There is perhaps no greater testament to Twain’s lasting reputation than the habitual misattribution of miscellaneous wit and wisdom to his name. The circulation of such apocryphal aphorisms was common enough in the 20th century. It has only increased with the popularization of digital media. The most common question addressed to the Center for Mark Twain Studies is some variety of “Did he really say that?” Whenever possible, we track down the original source, as well as attempt to trace how their words came to be imagined in Twain’s mouth.
Many schools across the country and, indeed, around the world, are winding down a challenging semester, which means students are frantically revising essays and teachers are just as frantically grading them. Among them, Elisabeth Freund, from University of Frankfurt, who has been searching (to no avail) for the original source of this popular piece of writing advice:
The bad news for Elisabeth is that this attribution is apocryphal. But the quote does loosely align itself philosophically with some things Twain actually said…and did. If you review Twain’s letters and manuscripts, you will see that he was an aggressive editor of his own work, and that his favorite mark was the “cross out.” Even in short, informal letters, Samuel Clemens would often remove or replace a significant amount of text by this means. The “cross out” is such a pervasive part of Twain’s method, the Mark Twain Project goes to great pains to try to preserve the words underneath Twain’s strikes, so that researchers using their digital editions can consider his revisions.
Twain was also famously critical of the overuse of adjectives, adverbs, and other superfluous verbiage writers use to “flower” their prose. One of the entries is “Pudd’nhead Wilson’s Calendar” is “As to the Adjective: when in doubt, strike it out.” Twain said “the modern way and the best way” to “write English” was to “use plain, simple language, short words and brief sentences.”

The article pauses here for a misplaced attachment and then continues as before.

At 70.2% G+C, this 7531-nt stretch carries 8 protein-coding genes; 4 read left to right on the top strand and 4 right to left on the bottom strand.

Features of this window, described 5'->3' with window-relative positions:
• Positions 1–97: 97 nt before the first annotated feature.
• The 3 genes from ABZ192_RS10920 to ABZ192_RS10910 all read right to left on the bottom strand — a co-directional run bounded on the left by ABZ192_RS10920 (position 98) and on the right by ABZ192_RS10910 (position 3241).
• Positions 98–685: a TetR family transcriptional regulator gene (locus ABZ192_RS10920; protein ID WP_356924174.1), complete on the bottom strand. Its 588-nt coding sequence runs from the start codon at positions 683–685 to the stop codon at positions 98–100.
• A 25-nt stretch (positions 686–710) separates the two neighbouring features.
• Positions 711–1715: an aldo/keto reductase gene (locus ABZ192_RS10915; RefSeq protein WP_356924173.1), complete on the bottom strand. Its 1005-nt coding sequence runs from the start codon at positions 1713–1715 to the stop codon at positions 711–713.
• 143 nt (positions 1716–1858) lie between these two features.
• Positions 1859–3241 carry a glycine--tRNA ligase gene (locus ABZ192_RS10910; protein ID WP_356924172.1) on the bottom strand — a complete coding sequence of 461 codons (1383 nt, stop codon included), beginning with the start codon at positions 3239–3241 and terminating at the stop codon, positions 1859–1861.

For the most part, Twain practiced what he preached. Ben Blatt’s quantitative study of classic novels, Nabokov’s Favorite Word Is Mauve (2017), found Twain’s use of adjectives, adverbs, qualifiers, and other complicating verbiage to be at the extreme low end among the authors in his data set.
However, while Twain was fastidious in his practice of “crossing out,” the earliest appearance of the above quotation I have been able to locate is from 1985, 75 years after his death. And none of the many people who have since attributed it to Twain have identified a text upon which to base that attribution.
The popularization of this quote follows a familiar path. It was a convenient crutch for second-tier newspaper columnists in the 1990s and then made the leap to Twitter early this century, where it circulated without any question of legitimacy.
But the thing that distinguishes this from other pieces of Twain apocrypha I’ve traced over the years is that I have yet to find the quote attributed to anybody but Twain.
I have a theory as to why this is the case. That theory derives from the subfield in which this aphorism originated.
The first appearance I have identified is a 1985 column by Bruce O. Boston for a his publishing newsletter, The Editorial Eye. Boston recycled the aphorism several times, including in his books, Stet!: Tricks of the Trade for Writers & Editors (1986) and Language on a Leash (1988).